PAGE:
To counter the risk of poor yields, lost income and hunger, the Government of Zimbabwe turned to FAO for assistance in helping farmers in the country’s marginal areas focus more on producing small grains such as sorghum and millet.
Both are traditionally important crops that can be grown with relatively less water resources – and both are more nutritious than maize.
Working alongside Zimbabwe’s Ministry of Agriculture, Mechanization and Irrigation Development, FAO kicked off a two-year pilot project in September 2010 to boost the production, processing and marketing of small grains in three of the country’s drier provinces.
According to Joyce Mulila-Mitti, FAO’s lead technical officer for the project, maize is the crop almost every farmer in Zimbabwe wants to grow. “It is so popular that it tends to be grown in parts of the country where the conditions are not favourable,” she said, including areas that receive less than 600 mm of rainfall per year.
There is strong incentive – prompted partly by government policy and agricultural extension services that target maize production, aggressive marketing by seed houses and millers, favourable pricing policies and good demand. High-yielding maize varieties and technology are also readily available.
Growing small grains, by contrast, has not been easy for farmers in Zimbabwe’s drier areas, even though the crops are better suited to the environment and are excellent sources of protein, energy, vitamins and minerals.
For starters, production costs are high and good quality seed is in short supply. During drought periods, farmers often have to recycle the same seed the following season, resulting in smaller yields. Traditional grain processing is labour-intensive and research and technical support are lacking.
But tackling these constraints was exactly what the project set out to do. That meant making sure farmers had a reliable source of high-yielding, improved sorghum and millet seed varieties. The project trained several farmers as well as officials from the Department of Agricultural Technical and Extension Services (AGRITEX), the project’s implementing partner, to multiply seed. It brought seed closer to the farmers by setting up community-based seed production and distribution systems in each of the participating nine districts.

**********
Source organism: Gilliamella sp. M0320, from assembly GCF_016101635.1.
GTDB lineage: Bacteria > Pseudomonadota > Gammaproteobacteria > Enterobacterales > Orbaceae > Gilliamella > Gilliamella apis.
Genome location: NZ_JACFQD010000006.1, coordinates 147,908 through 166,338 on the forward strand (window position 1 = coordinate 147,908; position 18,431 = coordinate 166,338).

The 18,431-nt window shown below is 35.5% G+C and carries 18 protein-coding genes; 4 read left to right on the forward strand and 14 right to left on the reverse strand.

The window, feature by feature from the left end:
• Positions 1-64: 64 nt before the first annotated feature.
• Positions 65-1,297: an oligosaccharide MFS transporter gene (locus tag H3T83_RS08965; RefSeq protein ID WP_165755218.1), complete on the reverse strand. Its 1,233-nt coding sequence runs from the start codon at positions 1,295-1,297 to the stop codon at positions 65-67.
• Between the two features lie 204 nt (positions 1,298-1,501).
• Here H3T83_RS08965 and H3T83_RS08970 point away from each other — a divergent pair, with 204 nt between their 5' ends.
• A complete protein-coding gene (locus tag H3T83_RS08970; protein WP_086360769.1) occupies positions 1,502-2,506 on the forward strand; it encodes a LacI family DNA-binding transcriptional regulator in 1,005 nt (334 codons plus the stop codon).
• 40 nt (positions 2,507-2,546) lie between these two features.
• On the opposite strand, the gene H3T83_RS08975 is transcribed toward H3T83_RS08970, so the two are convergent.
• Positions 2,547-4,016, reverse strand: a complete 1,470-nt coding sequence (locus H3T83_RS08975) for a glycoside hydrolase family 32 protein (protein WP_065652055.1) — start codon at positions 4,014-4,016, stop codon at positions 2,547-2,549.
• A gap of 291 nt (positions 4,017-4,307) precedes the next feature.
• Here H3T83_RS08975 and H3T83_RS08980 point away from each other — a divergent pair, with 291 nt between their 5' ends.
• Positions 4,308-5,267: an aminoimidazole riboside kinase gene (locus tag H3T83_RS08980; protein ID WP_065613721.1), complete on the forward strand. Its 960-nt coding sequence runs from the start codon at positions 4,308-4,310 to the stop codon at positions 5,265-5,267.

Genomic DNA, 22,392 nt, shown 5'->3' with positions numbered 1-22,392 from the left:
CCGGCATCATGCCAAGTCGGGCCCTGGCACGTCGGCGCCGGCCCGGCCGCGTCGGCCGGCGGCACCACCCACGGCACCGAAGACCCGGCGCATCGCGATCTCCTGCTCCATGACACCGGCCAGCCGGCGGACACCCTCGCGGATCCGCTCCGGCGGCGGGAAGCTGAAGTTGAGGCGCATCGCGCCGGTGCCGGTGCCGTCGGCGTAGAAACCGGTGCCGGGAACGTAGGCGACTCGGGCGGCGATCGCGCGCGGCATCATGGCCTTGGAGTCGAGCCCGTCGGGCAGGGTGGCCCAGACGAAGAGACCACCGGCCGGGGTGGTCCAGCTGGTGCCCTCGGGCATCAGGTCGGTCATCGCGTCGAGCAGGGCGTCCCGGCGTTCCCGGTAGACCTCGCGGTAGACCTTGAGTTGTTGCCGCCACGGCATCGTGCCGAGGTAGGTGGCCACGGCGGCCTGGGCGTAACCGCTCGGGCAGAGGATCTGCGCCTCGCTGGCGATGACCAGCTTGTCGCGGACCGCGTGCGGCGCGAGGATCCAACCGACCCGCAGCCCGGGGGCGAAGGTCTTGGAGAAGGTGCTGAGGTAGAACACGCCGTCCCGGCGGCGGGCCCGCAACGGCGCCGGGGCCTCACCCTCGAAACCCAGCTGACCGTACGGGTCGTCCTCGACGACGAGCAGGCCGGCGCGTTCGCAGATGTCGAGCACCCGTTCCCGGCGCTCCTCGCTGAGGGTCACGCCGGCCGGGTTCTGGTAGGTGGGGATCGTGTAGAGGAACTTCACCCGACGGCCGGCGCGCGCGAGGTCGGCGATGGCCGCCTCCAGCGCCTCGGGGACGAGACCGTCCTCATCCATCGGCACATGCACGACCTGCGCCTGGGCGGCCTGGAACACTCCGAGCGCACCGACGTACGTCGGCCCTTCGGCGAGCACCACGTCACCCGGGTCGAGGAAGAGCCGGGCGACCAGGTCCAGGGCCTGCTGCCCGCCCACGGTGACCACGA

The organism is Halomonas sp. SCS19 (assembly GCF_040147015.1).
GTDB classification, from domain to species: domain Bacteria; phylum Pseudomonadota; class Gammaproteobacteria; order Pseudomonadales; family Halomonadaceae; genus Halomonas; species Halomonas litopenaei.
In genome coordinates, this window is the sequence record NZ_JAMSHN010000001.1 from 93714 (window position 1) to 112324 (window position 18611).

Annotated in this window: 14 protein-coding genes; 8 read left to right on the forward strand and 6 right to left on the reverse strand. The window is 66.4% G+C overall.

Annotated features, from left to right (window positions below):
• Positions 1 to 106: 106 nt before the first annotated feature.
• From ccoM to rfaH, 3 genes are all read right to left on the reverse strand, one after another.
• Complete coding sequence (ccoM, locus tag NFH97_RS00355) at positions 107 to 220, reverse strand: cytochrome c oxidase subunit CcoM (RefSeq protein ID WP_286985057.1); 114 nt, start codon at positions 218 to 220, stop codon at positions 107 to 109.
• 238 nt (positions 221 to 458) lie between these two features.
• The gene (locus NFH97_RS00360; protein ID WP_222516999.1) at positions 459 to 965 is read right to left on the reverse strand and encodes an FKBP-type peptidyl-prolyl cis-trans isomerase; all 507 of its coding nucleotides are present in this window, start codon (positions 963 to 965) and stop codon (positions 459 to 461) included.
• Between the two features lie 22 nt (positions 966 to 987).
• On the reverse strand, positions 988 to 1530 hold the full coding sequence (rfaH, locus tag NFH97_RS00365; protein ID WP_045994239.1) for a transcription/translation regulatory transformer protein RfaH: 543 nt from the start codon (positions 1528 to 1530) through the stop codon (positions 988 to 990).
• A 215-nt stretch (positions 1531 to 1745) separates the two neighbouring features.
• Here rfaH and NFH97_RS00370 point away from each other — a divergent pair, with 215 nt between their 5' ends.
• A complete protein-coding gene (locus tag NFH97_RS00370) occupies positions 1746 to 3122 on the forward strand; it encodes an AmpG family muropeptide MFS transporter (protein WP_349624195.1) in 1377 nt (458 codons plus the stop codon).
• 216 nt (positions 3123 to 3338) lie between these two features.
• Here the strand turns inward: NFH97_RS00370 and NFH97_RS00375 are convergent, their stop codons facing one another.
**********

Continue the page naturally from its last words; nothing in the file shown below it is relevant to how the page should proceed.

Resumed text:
It helped strengthen the capacity of AGRITEX workers to provide technical support to seed producers, and ensured that seed multiplication knowledge trickled down to other extension workers and farmers, via training and production manuals. Knowledge was also transferred from farmers to researchers at the Crop Breeding Institute, which monitored seed and grain producers.
Thanks to demonstration plots, exchange visits and field days, farmers could see first-hand the advantages of using the improved varieties and technologies introduced by the project, and also discuss and compare different crop management practices.
One such field day drew more than 250 people, including senior community members and councilors. One woman explained that she was encouraging more farmers in her district to give small grains a go, especially as the improved varieties mature early. “I have already harvested enough sorghum and pearl millet crops to feed my family up to the next season and with surplus to sell,” she said.
The sustainability of seed and grain production hinges on assured markets. Without them, farmers have little incentive to produce.
The exchange visits and field days provided an ideal setting for farmers to engage in seed trade with other farmers and stakeholders.
The project also linked farmers to niche markets such as brewing companies – a big consumer of sorghum – as well as non-governmental organizations involved in seed distribution programmes in Zimbabwe.
Policy environment key
Small grains have excellent potential not only to improve the diet and income of farmers in Zimbabwe’s marginal areas, but also national food security.
The FAO project helped lay the groundwork for sustainable small grain production and get more farmers on board, even those outside the project area. But more needs to be done, starting with an enabling policy environment, says Ms Mulila-Mitti.
Given the frequency of drought, small grain production should not only be scaled up in the country’s marginal areas, under the guidance of AGRITEX, but farmers in maize-producing regions should reserve part of their land for small grains as a way to mitigate disaster risk.
Government policy on the supply side would mean including sorghum and millet in input supply programmes, something the country is now doing in its drier regions. And it would mean supporting more research and extension services on small grain production.
The use of small motorized grain threshers provided by the project not only saved farmers time during harvesting, but reduced the amount of foreign particles found in the grain, helping farmers fetch a better price. As production increases, more threshers should be made available to farmers.
New markets should be tapped into, including those in neighbouring countries such as Botswana, where “people eat sorghum as the major staple in their diet the way they eat maize in other parts of southern Africa,” said Ms Mulila-Mitti.
Finally, getting the word out to the public on the nutritional value of sorghum and millet is important, as is making sure the grains are widely available – from shops selling sorghum and millet flour to fast food outlets and restaurants featuring meals based on small grains.